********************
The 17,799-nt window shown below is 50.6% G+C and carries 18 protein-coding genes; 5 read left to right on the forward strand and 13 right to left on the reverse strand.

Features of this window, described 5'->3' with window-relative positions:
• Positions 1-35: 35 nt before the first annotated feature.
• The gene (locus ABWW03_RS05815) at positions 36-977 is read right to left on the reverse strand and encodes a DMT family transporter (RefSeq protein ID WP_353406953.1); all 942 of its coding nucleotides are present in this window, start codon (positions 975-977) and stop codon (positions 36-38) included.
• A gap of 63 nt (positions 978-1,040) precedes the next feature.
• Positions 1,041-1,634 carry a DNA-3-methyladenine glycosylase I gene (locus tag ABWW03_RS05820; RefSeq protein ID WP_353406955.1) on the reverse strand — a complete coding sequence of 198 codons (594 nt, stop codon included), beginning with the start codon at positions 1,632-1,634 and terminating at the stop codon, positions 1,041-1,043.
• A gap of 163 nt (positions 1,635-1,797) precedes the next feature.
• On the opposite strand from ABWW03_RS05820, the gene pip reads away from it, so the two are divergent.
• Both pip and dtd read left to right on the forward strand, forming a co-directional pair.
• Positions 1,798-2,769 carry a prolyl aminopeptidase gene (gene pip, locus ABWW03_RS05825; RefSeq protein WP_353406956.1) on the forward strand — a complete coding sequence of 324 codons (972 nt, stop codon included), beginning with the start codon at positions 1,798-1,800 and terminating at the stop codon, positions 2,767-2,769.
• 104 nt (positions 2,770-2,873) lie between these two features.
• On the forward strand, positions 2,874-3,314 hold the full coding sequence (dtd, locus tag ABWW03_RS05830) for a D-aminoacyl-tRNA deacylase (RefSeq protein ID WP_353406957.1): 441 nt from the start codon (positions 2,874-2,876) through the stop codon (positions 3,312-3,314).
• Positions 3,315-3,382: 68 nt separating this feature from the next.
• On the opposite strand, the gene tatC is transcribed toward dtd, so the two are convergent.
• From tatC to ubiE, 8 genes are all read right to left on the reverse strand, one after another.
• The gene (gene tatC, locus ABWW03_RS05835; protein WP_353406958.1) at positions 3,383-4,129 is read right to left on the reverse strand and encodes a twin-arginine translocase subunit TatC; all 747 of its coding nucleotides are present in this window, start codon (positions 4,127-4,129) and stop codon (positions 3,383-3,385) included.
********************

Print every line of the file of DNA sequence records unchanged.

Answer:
The 17,799-nt window shown below is 50.6% G+C and carries 18 protein-coding genes; 5 read left to right on the forward strand and 13 right to left on the reverse strand.

Features of this window, described 5'->3' with window-relative positions:
• Positions 1-35: 35 nt before the first annotated feature.
• The gene (locus ABWW03_RS05815) at positions 36-977 is read right to left on the reverse strand and encodes a DMT family transporter (RefSeq protein ID WP_353406953.1); all 942 of its coding nucleotides are present in this window, start codon (positions 975-977) and stop codon (positions 36-38) included.
• A gap of 63 nt (positions 978-1,040) precedes the next feature.
• Positions 1,041-1,634 carry a DNA-3-methyladenine glycosylase I gene (locus tag ABWW03_RS05820; RefSeq protein ID WP_353406955.1) on the reverse strand — a complete coding sequence of 198 codons (594 nt, stop codon included), beginning with the start codon at positions 1,632-1,634 and terminating at the stop codon, positions 1,041-1,043.
• A gap of 163 nt (positions 1,635-1,797) precedes the next feature.
• On the opposite strand from ABWW03_RS05820, the gene pip reads away from it, so the two are divergent.
• Both pip and dtd read left to right on the forward strand, forming a co-directional pair.
• Positions 1,798-2,769 carry a prolyl aminopeptidase gene (gene pip, locus ABWW03_RS05825; RefSeq protein WP_353406956.1) on the forward strand — a complete coding sequence of 324 codons (972 nt, stop codon included), beginning with the start codon at positions 1,798-1,800 and terminating at the stop codon, positions 2,767-2,769.
• 104 nt (positions 2,770-2,873) lie between these two features.
• On the forward strand, positions 2,874-3,314 hold the full coding sequence (dtd, locus tag ABWW03_RS05830) for a D-aminoacyl-tRNA deacylase (RefSeq protein ID WP_353406957.1): 441 nt from the start codon (positions 2,874-2,876) through the stop codon (positions 3,312-3,314).
• Positions 3,315-3,382: 68 nt separating this feature from the next.
• On the opposite strand, the gene tatC is transcribed toward dtd, so the two are convergent.
• From tatC to ubiE, 8 genes are all read right to left on the reverse strand, one after another.
• The gene (gene tatC, locus ABWW03_RS05835; protein WP_353406958.1) at positions 3,383-4,129 is read right to left on the reverse strand and encodes a twin-arginine translocase subunit TatC; all 747 of its coding nucleotides are present in this window, start codon (positions 4,127-4,129) and stop codon (positions 3,383-3,385) included.